Global food commodity prices held at a 31-month low in November as a drop in the cost of cereals and meat was offset by a rise in vegetable oils and dairy.

The Food and Agriculture Organization of the United Nations (FAO) reported today (8 December) that its index tracking five food commodities was unchanged last month at 120.4. The October reading, initially positioned at 120.6, was revised to the same level as November’s, but remained at the lowest since the 119.2 registered in March 2021.

Compared to November last year, the FAO Food Price Index was 10.7% lower having reached an all-time high of 159.7 in March 2022.

Cereals prices fell 3% on a month-on-month basis and were down 19.4% from November last year, the FAO reported. The retreat in the cereals index component of the FAO Food Price Index – to 121 – was led by a 5.6% decrease in global prices of “coarse grains”.

“The decline was dominated by a sharp fall in world maize prices, underpinned by an increase in farmers’ selling activity in Argentina and downward pressure from seasonally higher supplies in the United States of America, where the production estimate was revised upwards,” the FAO explained.

Meanwhile, the price of vegetable oils halted a three-month run of declines with the FAO index for the category, resting at 124.1 in November. That represented a 3.4% increase from October’s reading but was down 20% from last year’s November level.

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“The increase in the price index was driven by higher world palm and sunflower oil prices, more than offsetting lower soy and rapeseed oil quotations,” the FAO said. Palm oil prices were up 6%.

Its index value for the meat segment dropped 0.4% from October and was down 2.4% in November from a year earlier. The FAO said these figures spoke for the “minor” declines in poultry, pork and beef prices.

“The drop in international poultry meat prices reflected elevated supplies, mainly from Brazil,” the UN organisation said. “Pig meat prices were down due to persistent sluggishness in import demand in Asian markets and ample exportable availabilities in some exporters, despite a surge in internal sales in Europe ahead of the winter holidays.”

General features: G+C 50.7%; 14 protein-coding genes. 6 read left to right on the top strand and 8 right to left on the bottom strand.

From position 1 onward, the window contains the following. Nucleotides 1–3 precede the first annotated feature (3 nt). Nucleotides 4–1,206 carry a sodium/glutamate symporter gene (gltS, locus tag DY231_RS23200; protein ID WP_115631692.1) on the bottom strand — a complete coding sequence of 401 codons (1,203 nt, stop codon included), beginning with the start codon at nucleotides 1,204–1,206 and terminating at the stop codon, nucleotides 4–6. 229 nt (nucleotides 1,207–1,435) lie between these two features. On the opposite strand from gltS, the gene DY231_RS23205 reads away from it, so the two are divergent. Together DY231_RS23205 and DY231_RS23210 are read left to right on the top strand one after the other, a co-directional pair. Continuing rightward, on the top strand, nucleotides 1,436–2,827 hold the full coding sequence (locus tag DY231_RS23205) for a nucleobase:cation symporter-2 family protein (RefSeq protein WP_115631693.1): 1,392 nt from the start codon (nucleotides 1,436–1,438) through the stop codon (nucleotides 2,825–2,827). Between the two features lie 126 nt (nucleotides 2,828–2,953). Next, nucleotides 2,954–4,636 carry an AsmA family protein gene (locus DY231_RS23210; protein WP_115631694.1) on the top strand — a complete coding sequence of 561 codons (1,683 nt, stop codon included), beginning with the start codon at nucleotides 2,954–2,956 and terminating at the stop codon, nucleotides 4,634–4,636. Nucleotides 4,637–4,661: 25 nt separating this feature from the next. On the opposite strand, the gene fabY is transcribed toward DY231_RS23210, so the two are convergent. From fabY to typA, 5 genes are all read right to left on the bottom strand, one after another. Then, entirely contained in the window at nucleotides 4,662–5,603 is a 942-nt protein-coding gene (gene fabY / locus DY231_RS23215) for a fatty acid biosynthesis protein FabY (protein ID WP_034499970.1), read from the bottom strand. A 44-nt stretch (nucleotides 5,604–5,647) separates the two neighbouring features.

Dairy prices measured by the FAO rose for a second straight month (up 2.2% from October) but were 16.9% lower from a year earlier. Quotes for butter and skimmed milk powder led the increase, while the FAO added weakness in the US dollar against the euro contributed to the rise in prices for the dairy category as a whole.

Sugar prices remained near the highest since September 2011 after a 1.4% rise in November from a month earlier. The FAO’s sugar index was at 161.4, up 41.1% from November last year. It reached the peak of 162.7 in September.

“The increase in prices in November was mostly related to heightened concerns over global export availabilities in the current season amid worsening production prospects in two leading exporters, Thailand and India, due to severe dry weather conditions associated with the El Niño event,” the FAO explained.

“In addition, shipping delays from Brazil, coupled with the strengthening of the Brazilian real against the United States dollar, contributed to the overall increase in world sugar prices. Nevertheless, the strong pace of production in Brazil and lower international crude oil prices limited the month-on-month price increase.”